1816 Sterling Motor May Drive Solar Energy In 2010

Designed almost 200 years ago, the sterling motor is about to rev up again, and it could mean cost-effective solar energy on a huge scale.

The Scientific American featured the novel solar energy plant, scheduled to start up in early 2010 in Arizona.

The 1.5 megawatt (MW) demonstration site, known as Maricopa Solar, is set to begin operations early January 2010, with units provided by the Arizona-based Stirling Energy Systems (SES).
While 1.5 MW is only a fraction of the power that may be generated at sites SES has contracted to develop in California and Texas, spokesperson Janette Coates says this is a necessary first step in the technology’s commercialization.

“It’s important for our industry to see — and our partners and investors — that we can take a small-scale plant and get it operational before we break ground on larger ones,” Coates told the Scientific American.

The engines boast 31 percent efficiency, a nearly 200 percent jump over most commercial solar power generators.

The engines have somewhat of a checkered past and multiple criticisms. There have been several planned installations over the years, but the Arizona plant could give those other plans the boost they need — assuming the engines work. Engineers have long questioned the engines as they can get troublesome and need a lot of maintenance to keep working.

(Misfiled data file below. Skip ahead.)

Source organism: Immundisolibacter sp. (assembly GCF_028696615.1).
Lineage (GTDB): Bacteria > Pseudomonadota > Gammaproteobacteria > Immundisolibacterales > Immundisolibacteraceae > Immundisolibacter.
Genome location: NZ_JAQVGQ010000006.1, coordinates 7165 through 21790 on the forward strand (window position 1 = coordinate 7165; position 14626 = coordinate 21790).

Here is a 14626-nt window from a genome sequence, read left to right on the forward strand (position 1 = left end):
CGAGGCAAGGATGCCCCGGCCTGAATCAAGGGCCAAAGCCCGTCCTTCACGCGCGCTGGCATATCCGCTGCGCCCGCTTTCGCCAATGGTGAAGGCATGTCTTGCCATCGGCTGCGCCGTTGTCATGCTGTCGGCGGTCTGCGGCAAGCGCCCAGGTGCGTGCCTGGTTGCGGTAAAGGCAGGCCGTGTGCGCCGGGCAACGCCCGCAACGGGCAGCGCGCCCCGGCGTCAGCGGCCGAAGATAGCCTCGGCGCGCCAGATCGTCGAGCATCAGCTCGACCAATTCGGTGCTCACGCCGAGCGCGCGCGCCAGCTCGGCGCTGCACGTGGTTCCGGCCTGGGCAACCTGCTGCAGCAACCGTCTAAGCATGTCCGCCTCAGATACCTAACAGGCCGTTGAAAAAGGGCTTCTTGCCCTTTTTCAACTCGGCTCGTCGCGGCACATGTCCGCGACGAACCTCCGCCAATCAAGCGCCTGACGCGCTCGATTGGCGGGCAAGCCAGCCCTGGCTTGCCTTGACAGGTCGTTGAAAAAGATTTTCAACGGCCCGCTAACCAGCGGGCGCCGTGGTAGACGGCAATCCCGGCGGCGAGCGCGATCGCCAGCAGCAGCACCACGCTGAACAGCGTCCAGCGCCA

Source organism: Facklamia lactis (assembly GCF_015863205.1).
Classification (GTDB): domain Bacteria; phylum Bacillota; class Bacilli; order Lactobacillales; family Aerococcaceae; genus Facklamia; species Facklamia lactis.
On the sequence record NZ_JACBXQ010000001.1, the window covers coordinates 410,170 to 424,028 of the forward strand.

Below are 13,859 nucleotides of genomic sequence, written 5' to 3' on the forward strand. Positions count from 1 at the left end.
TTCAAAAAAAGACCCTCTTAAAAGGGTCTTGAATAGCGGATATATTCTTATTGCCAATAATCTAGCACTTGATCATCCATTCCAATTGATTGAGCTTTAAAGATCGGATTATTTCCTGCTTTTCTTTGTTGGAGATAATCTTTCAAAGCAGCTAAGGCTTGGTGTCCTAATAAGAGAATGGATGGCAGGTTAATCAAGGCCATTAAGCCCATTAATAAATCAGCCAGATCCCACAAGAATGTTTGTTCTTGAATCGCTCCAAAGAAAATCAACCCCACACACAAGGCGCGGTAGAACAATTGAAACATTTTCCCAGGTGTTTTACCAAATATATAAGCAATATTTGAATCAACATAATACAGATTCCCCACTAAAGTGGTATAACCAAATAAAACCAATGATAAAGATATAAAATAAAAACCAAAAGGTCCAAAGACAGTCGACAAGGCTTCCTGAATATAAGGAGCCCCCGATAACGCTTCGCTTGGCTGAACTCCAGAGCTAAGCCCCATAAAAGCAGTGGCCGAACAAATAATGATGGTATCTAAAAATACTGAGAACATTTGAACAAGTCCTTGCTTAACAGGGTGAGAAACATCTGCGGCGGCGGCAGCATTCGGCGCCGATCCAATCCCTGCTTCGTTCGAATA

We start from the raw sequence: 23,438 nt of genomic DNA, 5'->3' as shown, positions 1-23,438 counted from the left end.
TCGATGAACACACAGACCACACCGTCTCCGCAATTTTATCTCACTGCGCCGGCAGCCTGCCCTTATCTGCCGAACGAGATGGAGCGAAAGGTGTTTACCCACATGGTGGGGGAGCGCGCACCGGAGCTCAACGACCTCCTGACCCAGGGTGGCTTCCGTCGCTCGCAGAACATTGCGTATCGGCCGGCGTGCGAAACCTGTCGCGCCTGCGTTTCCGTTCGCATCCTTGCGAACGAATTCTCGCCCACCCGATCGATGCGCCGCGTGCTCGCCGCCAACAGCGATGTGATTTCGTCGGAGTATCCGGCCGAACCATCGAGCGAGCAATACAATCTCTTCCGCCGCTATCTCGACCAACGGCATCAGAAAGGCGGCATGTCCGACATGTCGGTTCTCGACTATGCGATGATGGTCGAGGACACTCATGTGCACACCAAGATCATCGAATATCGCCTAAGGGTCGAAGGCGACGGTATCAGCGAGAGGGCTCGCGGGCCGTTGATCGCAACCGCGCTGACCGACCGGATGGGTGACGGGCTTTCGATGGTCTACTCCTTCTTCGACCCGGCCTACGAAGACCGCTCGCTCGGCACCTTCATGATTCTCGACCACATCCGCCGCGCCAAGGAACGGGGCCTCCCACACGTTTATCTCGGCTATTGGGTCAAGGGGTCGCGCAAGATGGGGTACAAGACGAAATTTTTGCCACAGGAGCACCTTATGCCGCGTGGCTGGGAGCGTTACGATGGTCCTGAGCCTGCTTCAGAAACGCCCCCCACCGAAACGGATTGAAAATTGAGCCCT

The engines work by harnessing the power of expanding and condensing gas. The heat from the sun mirror expands gas on one side of the chamber, the other side chamber is cooled. The chambers grow and shrink beneath a piston, driving a crankshaft.

The problems come in keeping the chamber in tune and running smooth. All those parts need constant attention, not the vast, unmanned solar farms people want.

The draw of this system is that it takes very little water — necessary in those big solar farms. It also means that during the maintenance, there is very little disruption of the power flow. If a bed of photovoltaic panels goes down, a big chunk of the output is gone.

It will certainly be an interesting development in the field of green energy, and even if it doesn’t work, it could mean the competition necessary to push all forms of solar power technology even further.

Animated gif thanks to Wikipedia.

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